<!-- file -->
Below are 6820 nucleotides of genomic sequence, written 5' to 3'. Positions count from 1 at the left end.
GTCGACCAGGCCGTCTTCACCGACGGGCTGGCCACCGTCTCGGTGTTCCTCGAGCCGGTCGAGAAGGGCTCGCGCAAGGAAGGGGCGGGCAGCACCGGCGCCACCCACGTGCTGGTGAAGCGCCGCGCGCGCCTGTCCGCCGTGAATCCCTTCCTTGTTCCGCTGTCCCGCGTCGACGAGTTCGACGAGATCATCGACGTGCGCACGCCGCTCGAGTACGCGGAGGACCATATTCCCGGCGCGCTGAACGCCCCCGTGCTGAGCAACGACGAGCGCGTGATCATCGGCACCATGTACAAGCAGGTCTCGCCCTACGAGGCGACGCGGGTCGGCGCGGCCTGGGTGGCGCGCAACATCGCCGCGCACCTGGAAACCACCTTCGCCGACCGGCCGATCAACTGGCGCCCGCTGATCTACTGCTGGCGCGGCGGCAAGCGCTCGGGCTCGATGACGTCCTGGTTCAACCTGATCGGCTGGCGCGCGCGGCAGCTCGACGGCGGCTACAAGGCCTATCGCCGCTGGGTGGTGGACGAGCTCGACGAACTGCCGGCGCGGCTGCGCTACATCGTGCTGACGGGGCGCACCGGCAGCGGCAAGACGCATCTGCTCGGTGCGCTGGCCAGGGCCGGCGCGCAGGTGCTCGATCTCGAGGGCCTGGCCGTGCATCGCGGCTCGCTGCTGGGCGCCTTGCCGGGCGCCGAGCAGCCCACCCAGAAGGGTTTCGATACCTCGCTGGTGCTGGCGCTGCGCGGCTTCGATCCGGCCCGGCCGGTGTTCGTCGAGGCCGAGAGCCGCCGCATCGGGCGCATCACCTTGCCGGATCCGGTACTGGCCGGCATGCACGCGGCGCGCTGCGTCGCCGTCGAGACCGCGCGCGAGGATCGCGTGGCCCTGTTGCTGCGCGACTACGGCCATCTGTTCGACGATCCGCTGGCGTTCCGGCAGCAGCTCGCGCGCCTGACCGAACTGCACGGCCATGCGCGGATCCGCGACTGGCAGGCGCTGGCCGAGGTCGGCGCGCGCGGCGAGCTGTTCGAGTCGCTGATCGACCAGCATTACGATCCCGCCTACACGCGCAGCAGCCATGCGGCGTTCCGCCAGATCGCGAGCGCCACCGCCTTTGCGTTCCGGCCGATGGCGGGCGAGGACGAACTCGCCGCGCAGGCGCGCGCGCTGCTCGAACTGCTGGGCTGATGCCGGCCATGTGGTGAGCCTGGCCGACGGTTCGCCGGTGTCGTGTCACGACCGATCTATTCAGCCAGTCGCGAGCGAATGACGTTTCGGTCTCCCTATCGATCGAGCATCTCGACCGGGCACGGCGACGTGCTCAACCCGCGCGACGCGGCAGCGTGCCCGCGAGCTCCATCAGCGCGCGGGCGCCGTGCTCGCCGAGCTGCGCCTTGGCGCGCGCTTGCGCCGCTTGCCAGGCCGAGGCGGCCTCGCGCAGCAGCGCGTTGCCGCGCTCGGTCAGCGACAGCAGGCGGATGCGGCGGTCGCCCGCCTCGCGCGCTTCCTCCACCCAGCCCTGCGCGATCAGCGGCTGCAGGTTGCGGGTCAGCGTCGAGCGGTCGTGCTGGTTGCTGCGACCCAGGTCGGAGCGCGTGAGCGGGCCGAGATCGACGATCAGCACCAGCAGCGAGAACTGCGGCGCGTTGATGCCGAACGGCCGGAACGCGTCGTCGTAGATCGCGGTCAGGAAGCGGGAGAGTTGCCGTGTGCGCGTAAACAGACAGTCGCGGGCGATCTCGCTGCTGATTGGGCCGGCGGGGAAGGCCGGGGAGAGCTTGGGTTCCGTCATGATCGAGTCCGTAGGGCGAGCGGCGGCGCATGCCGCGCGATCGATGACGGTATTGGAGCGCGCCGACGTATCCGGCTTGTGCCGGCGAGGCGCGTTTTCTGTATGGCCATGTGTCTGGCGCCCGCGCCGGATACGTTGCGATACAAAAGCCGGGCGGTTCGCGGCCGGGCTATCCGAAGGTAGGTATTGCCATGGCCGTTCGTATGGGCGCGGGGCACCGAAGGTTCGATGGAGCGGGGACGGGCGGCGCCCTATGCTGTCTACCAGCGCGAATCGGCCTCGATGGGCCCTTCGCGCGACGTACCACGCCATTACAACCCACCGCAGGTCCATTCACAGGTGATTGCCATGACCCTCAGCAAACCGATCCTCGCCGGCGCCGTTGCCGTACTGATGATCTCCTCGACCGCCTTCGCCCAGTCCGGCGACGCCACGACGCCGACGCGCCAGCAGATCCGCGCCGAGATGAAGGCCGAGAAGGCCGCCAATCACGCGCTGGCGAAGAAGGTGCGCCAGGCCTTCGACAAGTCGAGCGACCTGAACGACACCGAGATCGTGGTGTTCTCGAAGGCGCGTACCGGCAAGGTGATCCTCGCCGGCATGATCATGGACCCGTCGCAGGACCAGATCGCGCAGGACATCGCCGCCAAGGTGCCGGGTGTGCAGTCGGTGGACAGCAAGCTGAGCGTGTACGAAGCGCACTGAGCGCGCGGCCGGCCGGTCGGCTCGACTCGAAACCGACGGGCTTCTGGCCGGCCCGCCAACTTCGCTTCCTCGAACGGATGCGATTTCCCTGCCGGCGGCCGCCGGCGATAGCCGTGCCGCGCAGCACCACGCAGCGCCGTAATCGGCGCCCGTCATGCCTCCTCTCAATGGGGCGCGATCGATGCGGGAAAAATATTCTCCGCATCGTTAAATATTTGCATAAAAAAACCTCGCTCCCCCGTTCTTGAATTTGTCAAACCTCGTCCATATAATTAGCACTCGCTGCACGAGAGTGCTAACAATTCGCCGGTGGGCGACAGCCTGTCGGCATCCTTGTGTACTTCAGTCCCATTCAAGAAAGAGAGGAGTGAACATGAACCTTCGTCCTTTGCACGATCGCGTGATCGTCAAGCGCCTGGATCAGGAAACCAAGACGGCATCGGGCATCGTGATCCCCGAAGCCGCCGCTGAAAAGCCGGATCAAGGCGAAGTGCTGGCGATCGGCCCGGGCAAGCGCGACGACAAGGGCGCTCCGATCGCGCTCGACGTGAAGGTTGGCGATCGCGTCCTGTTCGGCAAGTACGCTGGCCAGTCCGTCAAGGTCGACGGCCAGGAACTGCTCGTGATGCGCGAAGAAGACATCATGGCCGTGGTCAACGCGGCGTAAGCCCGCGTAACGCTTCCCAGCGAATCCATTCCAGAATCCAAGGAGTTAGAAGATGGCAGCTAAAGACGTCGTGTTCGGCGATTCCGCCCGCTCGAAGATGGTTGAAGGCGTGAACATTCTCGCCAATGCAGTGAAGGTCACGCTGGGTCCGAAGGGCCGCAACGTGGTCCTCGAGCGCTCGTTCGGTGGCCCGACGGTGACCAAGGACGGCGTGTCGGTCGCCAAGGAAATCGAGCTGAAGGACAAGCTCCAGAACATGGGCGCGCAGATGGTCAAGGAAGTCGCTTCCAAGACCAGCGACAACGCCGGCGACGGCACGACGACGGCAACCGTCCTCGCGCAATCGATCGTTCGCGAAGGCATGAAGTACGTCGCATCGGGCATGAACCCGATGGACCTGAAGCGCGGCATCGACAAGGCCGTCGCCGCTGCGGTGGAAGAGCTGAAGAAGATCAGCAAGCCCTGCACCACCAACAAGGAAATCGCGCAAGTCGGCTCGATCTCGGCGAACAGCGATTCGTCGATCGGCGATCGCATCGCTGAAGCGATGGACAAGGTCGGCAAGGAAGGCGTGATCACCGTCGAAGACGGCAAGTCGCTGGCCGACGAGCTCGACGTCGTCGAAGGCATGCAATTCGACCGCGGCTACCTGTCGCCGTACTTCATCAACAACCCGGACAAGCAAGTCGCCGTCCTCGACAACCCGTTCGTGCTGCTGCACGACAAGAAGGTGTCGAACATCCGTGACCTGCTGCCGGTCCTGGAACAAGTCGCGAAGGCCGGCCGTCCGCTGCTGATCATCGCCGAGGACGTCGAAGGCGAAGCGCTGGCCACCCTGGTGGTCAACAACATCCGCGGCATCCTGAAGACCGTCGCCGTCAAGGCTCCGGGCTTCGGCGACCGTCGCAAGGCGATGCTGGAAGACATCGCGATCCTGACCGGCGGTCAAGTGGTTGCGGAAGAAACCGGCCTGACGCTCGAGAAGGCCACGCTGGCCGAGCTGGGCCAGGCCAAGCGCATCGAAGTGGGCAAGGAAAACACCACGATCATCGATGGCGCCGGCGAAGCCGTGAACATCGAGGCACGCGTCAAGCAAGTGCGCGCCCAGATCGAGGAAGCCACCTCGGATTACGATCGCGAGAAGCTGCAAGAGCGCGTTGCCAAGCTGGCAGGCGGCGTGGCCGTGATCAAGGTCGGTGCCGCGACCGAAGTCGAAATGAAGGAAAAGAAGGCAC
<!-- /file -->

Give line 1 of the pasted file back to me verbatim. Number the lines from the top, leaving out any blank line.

Below are 6820 nucleotides of genomic sequence, written 5' to 3'. Positions count from 1 at the left end.